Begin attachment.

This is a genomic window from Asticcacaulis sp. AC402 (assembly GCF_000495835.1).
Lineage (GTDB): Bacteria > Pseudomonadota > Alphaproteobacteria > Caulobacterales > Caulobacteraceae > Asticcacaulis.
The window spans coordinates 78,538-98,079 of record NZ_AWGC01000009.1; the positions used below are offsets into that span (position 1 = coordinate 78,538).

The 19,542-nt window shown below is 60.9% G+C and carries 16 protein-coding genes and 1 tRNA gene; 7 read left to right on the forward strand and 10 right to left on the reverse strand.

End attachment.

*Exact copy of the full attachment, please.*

This is a genomic window from Asticcacaulis sp. AC402 (assembly GCF_000495835.1).
Lineage (GTDB): Bacteria > Pseudomonadota > Alphaproteobacteria > Caulobacterales > Caulobacteraceae > Asticcacaulis.
The window spans coordinates 78,538-98,079 of record NZ_AWGC01000009.1; the positions used below are offsets into that span (position 1 = coordinate 78,538).

The 19,542-nt window shown below is 60.9% G+C and carries 16 protein-coding genes and 1 tRNA gene; 7 read left to right on the forward strand and 10 right to left on the reverse strand.